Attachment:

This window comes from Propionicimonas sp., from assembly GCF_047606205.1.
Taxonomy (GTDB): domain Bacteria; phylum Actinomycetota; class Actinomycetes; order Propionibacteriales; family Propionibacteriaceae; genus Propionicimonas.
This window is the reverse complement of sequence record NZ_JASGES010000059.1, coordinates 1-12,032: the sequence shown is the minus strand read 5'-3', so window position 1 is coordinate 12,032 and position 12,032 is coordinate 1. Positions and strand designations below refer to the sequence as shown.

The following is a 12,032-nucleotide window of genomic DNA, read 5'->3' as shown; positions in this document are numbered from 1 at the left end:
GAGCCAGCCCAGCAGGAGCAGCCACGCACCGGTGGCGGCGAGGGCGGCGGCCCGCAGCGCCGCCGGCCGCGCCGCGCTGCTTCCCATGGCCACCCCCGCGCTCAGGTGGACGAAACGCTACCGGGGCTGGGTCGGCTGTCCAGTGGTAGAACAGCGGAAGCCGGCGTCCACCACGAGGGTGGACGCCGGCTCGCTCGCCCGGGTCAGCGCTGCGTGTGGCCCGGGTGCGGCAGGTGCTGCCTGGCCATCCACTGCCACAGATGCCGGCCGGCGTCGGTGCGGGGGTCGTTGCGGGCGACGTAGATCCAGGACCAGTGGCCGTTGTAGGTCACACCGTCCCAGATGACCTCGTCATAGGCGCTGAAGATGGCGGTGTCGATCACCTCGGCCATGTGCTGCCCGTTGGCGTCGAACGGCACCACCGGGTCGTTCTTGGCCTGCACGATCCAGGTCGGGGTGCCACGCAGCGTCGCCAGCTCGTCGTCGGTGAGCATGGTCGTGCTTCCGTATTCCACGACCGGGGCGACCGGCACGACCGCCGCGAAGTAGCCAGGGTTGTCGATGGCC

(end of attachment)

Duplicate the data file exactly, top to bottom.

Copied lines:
This window comes from Propionicimonas sp., from assembly GCF_047606205.1.
Taxonomy (GTDB): domain Bacteria; phylum Actinomycetota; class Actinomycetes; order Propionibacteriales; family Propionibacteriaceae; genus Propionicimonas.
This window is the reverse complement of sequence record NZ_JASGES010000059.1, coordinates 1-12,032: the sequence shown is the minus strand read 5'-3', so window position 1 is coordinate 12,032 and position 12,032 is coordinate 1. Positions and strand designations below refer to the sequence as shown.

The following is a 12,032-nucleotide window of genomic DNA, read 5'->3' as shown; positions in this document are numbered from 1 at the left end:
GAGCCAGCCCAGCAGGAGCAGCCACGCACCGGTGGCGGCGAGGGCGGCGGCCCGCAGCGCCGCCGGCCGCGCCGCGCTGCTTCCCATGGCCACCCCCGCGCTCAGGTGGACGAAACGCTACCGGGGCTGGGTCGGCTGTCCAGTGGTAGAACAGCGGAAGCCGGCGTCCACCACGAGGGTGGACGCCGGCTCGCTCGCCCGGGTCAGCGCTGCGTGTGGCCCGGGTGCGGCAGGTGCTGCCTGGCCATCCACTGCCACAGATGCCGGCCGGCGTCGGTGCGGGGGTCGTTGCGGGCGACGTAGATCCAGGACCAGTGGCCGTTGTAGGTCACACCGTCCCAGATGACCTCGTCATAGGCGCTGAAGATGGCGGTGTCGATCACCTCGGCCATGTGCTGCCCGTTGGCGTCGAACGGCACCACCGGGTCGTTCTTGGCCTGCACGATCCAGGTCGGGGTGCCACGCAGCGTCGCCAGCTCGTCGTCGGTGAGCATGGTCGTGCTTCCGTATTCCACGACCGGGGCGACCGGCACGACCGCCGCGAAGTAGCCAGGGTTGTCGATGGCC